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Alumni spotlight: In conversation with Lucy Drever

Wed 20 May 2020

Workshop leader and presenter Lucy Drever graduated from Trinity Laban with a BMus (Hons) in Vocal Studies in 2013.

Over the last seven years she’s carved out a successful career in music education, working with various arts organisations including Wigmore Hall, Philharmonia Orchestra and the Benedetti Foundation. She works in a variety of settings including early years spaces, schools, arts venues, hospitals, care homes and prisons.

Recently Lucy was announced as an Associate Artist of the BBC Scottish Symphony Orchestra (BBC SSO).

We caught up with her to find out more.

You’ve worked with BBC SSO since October 2018. What does this involve?

“Over the last 18 months I’ve worked with the BBC SSO on various projects in Scotland, including residencies in Campbletown and Holyrood Secondary School.

“I’ve also been involved with Connecting the Dots, which is an opportunity for local settings to get in touch with BBC and connect with one of the BBC Orchestras or Choirs for online workshops. I led a training for 100 professional BBC musicians on how to lead workshops.

In orchestras I think education work has been proven to be really beneficial for the musicians themselves as well as the communities they’re working with.”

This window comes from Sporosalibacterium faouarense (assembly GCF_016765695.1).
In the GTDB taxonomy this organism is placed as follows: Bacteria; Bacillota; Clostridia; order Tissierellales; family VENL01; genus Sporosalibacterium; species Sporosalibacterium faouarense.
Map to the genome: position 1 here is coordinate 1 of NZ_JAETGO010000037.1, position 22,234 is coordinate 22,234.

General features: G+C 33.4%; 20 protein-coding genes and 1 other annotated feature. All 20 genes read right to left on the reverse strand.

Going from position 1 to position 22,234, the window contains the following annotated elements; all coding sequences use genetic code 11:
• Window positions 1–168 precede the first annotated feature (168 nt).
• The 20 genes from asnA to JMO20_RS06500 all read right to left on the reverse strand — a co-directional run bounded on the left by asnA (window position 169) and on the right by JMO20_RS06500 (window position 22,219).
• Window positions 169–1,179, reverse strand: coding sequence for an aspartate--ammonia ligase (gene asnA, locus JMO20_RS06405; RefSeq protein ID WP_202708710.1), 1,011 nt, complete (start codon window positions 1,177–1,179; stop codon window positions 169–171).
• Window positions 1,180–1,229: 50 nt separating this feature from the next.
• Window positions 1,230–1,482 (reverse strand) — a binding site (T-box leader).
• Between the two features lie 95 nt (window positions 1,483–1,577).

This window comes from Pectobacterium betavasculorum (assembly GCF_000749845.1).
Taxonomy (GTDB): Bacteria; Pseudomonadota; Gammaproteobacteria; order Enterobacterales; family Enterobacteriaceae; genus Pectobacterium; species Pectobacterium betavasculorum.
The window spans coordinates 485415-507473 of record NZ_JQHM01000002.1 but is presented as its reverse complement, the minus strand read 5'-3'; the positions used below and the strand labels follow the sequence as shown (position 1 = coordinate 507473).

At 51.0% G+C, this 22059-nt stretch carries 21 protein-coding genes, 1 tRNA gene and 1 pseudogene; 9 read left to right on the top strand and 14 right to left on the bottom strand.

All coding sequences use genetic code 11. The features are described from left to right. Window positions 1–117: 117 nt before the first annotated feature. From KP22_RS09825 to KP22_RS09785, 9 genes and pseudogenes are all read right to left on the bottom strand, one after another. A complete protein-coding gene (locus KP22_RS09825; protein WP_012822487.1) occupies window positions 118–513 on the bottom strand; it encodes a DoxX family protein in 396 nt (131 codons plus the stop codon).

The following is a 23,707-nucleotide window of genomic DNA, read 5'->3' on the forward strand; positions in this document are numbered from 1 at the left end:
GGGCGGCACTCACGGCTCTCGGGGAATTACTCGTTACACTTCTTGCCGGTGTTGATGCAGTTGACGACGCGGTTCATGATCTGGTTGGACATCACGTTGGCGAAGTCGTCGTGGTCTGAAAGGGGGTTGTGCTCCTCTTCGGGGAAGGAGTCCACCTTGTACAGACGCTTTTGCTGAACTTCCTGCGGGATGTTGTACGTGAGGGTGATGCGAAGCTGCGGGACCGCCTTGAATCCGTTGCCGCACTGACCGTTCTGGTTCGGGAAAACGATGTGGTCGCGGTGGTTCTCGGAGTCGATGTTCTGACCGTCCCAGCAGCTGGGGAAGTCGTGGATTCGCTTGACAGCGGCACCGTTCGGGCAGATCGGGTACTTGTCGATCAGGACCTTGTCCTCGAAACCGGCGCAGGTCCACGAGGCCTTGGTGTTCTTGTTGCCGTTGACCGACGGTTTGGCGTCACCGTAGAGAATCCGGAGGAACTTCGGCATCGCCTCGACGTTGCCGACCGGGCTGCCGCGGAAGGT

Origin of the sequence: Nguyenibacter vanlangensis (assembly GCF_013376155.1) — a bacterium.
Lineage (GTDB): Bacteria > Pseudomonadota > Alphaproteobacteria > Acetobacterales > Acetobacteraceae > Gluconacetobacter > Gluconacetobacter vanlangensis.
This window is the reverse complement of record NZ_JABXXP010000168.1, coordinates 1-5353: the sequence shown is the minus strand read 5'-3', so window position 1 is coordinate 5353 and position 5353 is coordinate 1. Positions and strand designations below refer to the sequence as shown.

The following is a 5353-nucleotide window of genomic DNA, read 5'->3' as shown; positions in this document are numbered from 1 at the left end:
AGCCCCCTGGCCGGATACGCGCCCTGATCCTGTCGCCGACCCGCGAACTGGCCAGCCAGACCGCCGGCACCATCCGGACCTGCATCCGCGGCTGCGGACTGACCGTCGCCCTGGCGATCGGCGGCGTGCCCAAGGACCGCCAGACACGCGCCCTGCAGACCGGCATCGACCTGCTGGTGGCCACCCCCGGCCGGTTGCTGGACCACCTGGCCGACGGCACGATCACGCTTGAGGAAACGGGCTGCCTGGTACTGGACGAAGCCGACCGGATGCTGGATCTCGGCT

Lucy working on stage with orchestra in front of audience

You are now the first ever Associate Artist in Music Education for BBCSSO. How did this role come about and what will it entail?

“The BBC SSO are committed to making education work as important as the artistic side of what they do, so that’s really how the role came about.

“The role is for at least three years, which will give us a really good chunk of time to actually build some meaningful work developing accessible and inclusive music in communities and with partners.

“As far as we’re aware it’s one of the first purely educational Associate Artistic roles of any orchestra, certainly on this scale. I’m interested to see how it will affect the wider orchestral landscape in terms of education work. I think it’s come at the right time. I cannot believe it. I’m really lucky.